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LOOKOUT MOUNTAIN, Ga. - Covenant College senior Danica Wolfe, 22, already considers herself an educator, but 20 years ago student-teachers were thought to be more student than teacher.

"Your senior year they are very strongly emphasizing that you are not a student anymore," Ms. Wolfe said of her professors. "You are a preprofessional teacher."

Fairyland Elementary kindergarten teacher Elizabeth Millirons, 43, has two decades of education experience and said teacher training is one area that needed to evolve.

"You would sit and observe forever," she said of her student-teaching experience. "They wouldn't let you be very hands-on. You were definitely not part of the planning. They didn't ask you for a lot of feedback."

She is amazed by today's proactive and confident student-teachers.

Fairyland principal Dr. Terry Stevenson said today's student-teachers may feel more comfortable being in the classroom because there's now a push to get education majors into in the classroom earlier.

"It is possible to go through a teacher educator program and actually come to the field work and decide, 'This isn't for me,'" Dr. Stevenson said.

When Dr. Stevenson was student-teaching, there was a two-week period when she was left alone with the class.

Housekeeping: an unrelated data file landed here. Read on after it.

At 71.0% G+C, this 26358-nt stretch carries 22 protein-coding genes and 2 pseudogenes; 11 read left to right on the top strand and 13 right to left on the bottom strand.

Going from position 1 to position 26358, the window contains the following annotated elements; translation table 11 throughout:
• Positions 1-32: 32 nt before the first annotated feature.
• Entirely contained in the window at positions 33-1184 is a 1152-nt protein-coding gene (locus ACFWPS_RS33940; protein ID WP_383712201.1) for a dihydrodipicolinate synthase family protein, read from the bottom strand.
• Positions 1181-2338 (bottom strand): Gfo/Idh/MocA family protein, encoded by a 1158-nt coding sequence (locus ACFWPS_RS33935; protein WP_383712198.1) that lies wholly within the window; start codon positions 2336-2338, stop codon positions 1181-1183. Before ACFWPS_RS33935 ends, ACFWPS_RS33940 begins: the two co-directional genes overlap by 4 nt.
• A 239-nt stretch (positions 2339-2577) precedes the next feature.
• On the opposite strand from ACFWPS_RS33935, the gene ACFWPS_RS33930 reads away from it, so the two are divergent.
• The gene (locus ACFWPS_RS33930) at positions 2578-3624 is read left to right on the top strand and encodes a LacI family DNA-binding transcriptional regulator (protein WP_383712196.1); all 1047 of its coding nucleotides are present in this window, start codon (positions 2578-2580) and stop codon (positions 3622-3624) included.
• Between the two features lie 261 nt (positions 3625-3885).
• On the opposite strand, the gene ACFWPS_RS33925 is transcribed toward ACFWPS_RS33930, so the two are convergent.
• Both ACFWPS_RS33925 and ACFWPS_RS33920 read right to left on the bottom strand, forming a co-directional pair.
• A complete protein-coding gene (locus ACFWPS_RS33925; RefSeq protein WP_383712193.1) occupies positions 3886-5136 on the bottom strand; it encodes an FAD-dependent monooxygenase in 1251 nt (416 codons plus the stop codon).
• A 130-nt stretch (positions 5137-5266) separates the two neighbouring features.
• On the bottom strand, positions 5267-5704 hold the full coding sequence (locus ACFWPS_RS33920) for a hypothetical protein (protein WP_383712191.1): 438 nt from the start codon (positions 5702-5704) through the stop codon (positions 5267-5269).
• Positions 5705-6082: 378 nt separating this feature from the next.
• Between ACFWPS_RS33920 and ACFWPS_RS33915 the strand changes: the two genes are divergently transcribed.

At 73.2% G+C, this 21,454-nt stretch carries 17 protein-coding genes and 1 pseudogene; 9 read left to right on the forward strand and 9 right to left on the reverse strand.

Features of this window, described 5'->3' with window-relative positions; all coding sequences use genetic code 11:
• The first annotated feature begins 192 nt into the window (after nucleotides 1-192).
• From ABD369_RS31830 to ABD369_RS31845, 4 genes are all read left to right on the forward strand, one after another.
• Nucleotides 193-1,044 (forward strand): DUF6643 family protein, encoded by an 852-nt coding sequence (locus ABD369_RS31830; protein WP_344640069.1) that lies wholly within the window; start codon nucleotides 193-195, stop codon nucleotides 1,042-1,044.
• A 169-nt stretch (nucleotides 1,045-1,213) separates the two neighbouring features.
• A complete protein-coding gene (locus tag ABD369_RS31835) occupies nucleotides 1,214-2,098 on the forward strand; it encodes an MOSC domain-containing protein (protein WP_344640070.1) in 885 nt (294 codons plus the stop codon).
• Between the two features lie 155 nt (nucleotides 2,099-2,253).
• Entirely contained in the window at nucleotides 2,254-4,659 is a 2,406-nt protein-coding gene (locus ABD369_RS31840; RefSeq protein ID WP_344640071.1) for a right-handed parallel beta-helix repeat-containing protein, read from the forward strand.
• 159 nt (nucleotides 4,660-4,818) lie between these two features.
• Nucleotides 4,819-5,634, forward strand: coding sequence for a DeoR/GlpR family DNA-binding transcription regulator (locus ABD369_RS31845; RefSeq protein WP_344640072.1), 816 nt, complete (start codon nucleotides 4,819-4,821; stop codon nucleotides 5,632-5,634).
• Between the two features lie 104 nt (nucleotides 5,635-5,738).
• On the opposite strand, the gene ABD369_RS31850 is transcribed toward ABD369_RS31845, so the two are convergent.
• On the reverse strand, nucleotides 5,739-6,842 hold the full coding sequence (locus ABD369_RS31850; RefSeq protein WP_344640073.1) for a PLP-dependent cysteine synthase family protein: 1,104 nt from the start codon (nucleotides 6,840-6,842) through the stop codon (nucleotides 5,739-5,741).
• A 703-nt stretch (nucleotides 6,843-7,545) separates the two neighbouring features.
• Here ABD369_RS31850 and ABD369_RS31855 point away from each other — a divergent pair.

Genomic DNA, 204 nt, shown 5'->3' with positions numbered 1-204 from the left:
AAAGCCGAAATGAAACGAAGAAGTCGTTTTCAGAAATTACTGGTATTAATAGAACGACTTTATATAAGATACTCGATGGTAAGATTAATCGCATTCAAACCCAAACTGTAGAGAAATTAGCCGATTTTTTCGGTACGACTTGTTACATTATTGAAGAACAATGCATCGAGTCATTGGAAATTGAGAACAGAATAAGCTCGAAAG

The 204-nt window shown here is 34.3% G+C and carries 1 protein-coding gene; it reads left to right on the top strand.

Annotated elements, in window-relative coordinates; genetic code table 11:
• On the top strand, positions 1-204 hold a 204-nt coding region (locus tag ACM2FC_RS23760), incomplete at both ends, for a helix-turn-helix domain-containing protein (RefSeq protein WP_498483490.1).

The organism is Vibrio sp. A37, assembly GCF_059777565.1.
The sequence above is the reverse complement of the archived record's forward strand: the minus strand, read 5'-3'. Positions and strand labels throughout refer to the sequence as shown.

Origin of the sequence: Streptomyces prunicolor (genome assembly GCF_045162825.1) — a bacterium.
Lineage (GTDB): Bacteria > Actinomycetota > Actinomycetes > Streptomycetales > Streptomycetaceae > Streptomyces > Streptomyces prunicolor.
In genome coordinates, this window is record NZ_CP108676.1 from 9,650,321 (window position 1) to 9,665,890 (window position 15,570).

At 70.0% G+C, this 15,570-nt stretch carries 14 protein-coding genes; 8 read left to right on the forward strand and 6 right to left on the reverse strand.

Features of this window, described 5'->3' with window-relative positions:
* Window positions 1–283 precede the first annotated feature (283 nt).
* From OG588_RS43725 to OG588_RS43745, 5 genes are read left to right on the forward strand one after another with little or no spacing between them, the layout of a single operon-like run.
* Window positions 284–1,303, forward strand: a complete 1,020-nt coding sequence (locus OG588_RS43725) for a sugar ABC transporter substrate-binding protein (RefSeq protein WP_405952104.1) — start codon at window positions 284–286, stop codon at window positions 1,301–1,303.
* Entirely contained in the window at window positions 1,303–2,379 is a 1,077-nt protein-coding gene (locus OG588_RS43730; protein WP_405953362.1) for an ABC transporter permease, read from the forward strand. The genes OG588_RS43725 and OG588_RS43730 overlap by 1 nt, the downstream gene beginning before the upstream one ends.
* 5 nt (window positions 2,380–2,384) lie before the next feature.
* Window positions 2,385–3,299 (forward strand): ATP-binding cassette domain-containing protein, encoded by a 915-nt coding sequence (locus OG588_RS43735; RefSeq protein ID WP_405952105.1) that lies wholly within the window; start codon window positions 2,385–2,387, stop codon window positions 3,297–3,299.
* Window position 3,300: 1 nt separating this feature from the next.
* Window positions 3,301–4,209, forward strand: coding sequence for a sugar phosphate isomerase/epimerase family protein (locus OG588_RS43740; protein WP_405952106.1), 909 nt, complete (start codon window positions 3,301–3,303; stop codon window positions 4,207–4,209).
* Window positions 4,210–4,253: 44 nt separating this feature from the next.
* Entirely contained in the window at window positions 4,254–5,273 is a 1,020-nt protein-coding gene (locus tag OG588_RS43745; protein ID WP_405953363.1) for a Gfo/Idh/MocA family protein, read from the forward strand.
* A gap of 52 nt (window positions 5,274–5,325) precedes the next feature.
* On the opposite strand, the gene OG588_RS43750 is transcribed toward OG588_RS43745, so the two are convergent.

"Now there is more of a cooperative spirit," she said. "No Child Left Behind has changed that. Schools are less willing to turn over a classroom to a practicing teacher knowing that tests are coming up. We do try to leave them alone some."

Georgia's new performance standards also have spurred change, educators said. Ms. Wolfe said there has been an inaccurate perception in recent years that teaching is easy - something to major in for people who don't know what they want to do.

But the state's new requirements are ramping up the accountability for both teachers and students.

"Standards for teachers are being raised," Ms. Wolfe said.

Another major change in training educators is technology. Ms. Wolfe said she was trained to use Smart Boards, which are like computerized, interactive whiteboards. She mused that the teachers she had in elementary school likely never imagined such a tool.

Some things never change, though, teachers said. Most still get into the profession because they love children and love learning.

Despite generation gaps, Ms. Wolfe said she learns from veteran teachers.

They said they learn from her, too.

"I'm so grateful for this experience - to have older teachers who have years of experience teaching me how they teach," Ms. Wolfe said.

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